In order to identify molecular mechanisms underlying anti-proliferative effects of desipramine in Hep3B cells, we determined protein expression patterns of MAPKs (ERK1/2, JNK, and p38) involved in pro-apoptotic signaling pathways. Results showed that phospho-ERK levels were significantly increased after 100 µM desipramine treatment for 1, 2, and 4 h compared with control cells (185.2±10.1, 151.5±9.8, and 138.5±6.1% at 1, 2, and 4 h vs. control cells, respectively). In addition, phospho-p38 and JNK expression levels were significantly increased after 100 µM desipramine treatment for 1 and 2 h compared with control cells (135.1±4.8 and 116.4±2.3% increase in p-38, 118.9±2.3 and 113.9±2.8% increase in p-JNK vs. control cells, respectively) (Fig. 4A and B). Pre-incubation with 20 µM PD98059 (ERK1/2 inhibitor), SB203580 (p38 inhibitor), or SP600125 (JNK inhibitor) followed by exposure to desipramine (3–100 µM) revealed that all three inhibitors abolished the anti-proliferative effect of desipramine in Hep3B cells (Fig. 4C).

Effects of desipramine on [Ca2+]i in Hep3B cells

Since abnormal [Ca2+]i rise may lead to interruption of ion flux, protein dysfunctions, or apoptosis (16), we analyzed [Ca2+]i after desipramine treatment (30, 100, and 500 µM) in Ca2+-free or 1 mM Ca2+-buffer using Fura-2/AM, a fluorescent Ca2+-sensitive dye. Desipramine induced [Ca2+]i increase in a concentration-dependent manner in 1 mM Ca2+-containing buffer (Fig. 5A). Similarly, [Ca2+]i increase occurred after 100 and 500 µM desipramine treatment in Ca2+-free buffer (Fig. 5B).

Discussion

In the present study, we demonstrated that desipramine inhibits proliferation of Hep3B cells by inducing apoptosis, which suggests the antitumor potential of this drug in hepatocellular carcinoma. Some antidepressants (e.g., paroxetine, fluvoxamine and sertraline) have potent anticancer properties against various cancer cell lines (17,18). In contrast, these drugs were also reported to stimulate or not affect proliferation of tumor cells (19,20). Cytotoxic effects of desipramine were demonstrated in several cancer cell lines, including prostate cancer, colon, renal tubular, and glioma cells (2123). Consistent with previous observations, we found that viability of Hep3B cells was decreased after desipramine treatment in a dose-dependent manner (Fig. 1A). Furthermore, increased LDH release confirmed the cell damage caused by desipramine (Fig. 1B).

ROS play an important role in oxidative stress, which is primarily generated in mitochondria. In tumor cells, increased ROS generation promotes proliferation, altered metabolism, and angiogenesis, and is controlled by the oxidant/anti-oxidant balance system (24). When this system is impaired, excessive amounts of ROS eventually lead to tumor cell death. Our results demonstrated that desipramine treatment markedly induced ROS production in Hep3B cells, an effect prevented by treatment with NAC, a ROS scavenger (Fig. 2). In addition, desipramine decreased MMP in Hep3B cells (Fig. 3). Overproduction of ROS causes mitochondria damage, loss of MMP, and eventually, apoptosis via mitochondria-mediated cell death pathway (25).

MAPK signaling pathways are known regulators of cell survival, proliferation, and stress response and are responsible for the apoptotic cascade in a number of cancer cell lines. Many anticancer agents activate MAPK pathways in various cell types (26). We examined the effects of desipramine on the expression of three major MAPK proteins (ERK1/2, JNK, and p38) in Hep3B cells. Our results suggest that desipramine significantly inhibits the phosphorylation of ERK1/2, JNK, and p38. Furthermore, exposure to MAPK inhibitors suppressed desipramine-induced cell death (Fig. 4). These results indicate that MAPK signaling pathways play an important role in desipramine-induced cell death in Hep3B cells.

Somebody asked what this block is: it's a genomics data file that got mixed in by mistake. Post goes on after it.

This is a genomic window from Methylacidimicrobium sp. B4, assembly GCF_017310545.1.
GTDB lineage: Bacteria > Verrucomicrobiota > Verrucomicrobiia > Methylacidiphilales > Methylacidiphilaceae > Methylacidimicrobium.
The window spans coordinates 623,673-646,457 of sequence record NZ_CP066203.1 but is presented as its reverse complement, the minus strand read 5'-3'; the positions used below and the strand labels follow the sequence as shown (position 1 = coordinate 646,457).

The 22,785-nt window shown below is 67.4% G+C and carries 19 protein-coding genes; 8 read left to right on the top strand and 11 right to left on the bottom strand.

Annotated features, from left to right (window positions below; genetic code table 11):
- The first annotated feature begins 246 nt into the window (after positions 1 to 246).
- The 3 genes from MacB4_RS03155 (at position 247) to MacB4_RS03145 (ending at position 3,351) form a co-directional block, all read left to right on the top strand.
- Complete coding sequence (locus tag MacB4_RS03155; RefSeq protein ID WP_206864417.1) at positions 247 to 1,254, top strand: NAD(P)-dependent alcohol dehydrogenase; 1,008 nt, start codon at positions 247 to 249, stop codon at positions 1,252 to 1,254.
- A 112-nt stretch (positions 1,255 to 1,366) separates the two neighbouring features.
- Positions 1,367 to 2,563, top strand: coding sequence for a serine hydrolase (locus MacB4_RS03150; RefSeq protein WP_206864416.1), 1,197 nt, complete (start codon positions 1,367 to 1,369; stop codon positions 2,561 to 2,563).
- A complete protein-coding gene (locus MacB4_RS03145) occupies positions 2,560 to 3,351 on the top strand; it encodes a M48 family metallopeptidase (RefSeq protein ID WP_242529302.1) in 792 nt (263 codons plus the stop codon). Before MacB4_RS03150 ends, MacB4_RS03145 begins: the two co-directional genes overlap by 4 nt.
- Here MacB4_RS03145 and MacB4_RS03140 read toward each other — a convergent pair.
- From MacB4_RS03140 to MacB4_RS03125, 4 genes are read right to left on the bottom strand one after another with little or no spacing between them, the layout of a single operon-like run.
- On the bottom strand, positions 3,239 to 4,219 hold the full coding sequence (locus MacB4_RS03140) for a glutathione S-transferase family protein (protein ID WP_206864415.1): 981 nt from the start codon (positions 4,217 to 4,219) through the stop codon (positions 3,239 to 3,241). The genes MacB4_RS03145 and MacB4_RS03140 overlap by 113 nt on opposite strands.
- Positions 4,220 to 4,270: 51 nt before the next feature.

Intracellular Ca2+ is closely linked to ROS production with accumulation leading to apoptotic cell death (27). Ca2+ overload triggers the opening of the permeability transition pore, which is associated with mitochondrial cell death pathways of apoptosis (28). Increase in intracellular Ca2+ has been associated with apoptosis in tumor cells (9,29). In this study, [Ca2+]i increased in response to desipramine treatment in Ca2+-free and 1 mM Ca2+ buffer (Fig. 5). These results indicate that desipramine causes Ca2+ influx or release of Ca2+ from endoplasmic reticulum. Consequently, increase in intracellular Ca2+ participates in desipramine-induced apoptosis of Hep3B cells.

In conclusion, the current study provides new evidence that desipramine induces apoptosis of hepatocellular carcinoma cells by increasing ROS production, reducing MMP, promoting accumulation of intracellular Ca2+, and increasing the activity of MAPK proteins (ERK1/2, JNK, and p38). We further propose desipramine as a potential anticancer agent against HCC.

Acknowledgements

This study was supported by the research funds of Korean Ministry of Science (2011–0013872) and the National Research Foundation of Korea (NRF) grant funded by the Korea government (MSIP) (2016R1A2B1010904).

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August 2017
Volume 38 Issue 2

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APA
Yang, D., & Yang, D. (2017). Desipramine induces apoptosis in hepatocellular carcinoma cells. Oncology Reports, 38, 1029-1034. https://doi.org/10.3892/or.2017.5723
MLA
Yang, D., Kim, S."Desipramine induces apoptosis in hepatocellular carcinoma cells". Oncology Reports 38.2 (2017): 1029-1034.
Chicago
Yang, D., Kim, S."Desipramine induces apoptosis in hepatocellular carcinoma cells". Oncology Reports 38, no. 2 (2017): 1029-1034. https://doi.org/10.3892/or.2017.5723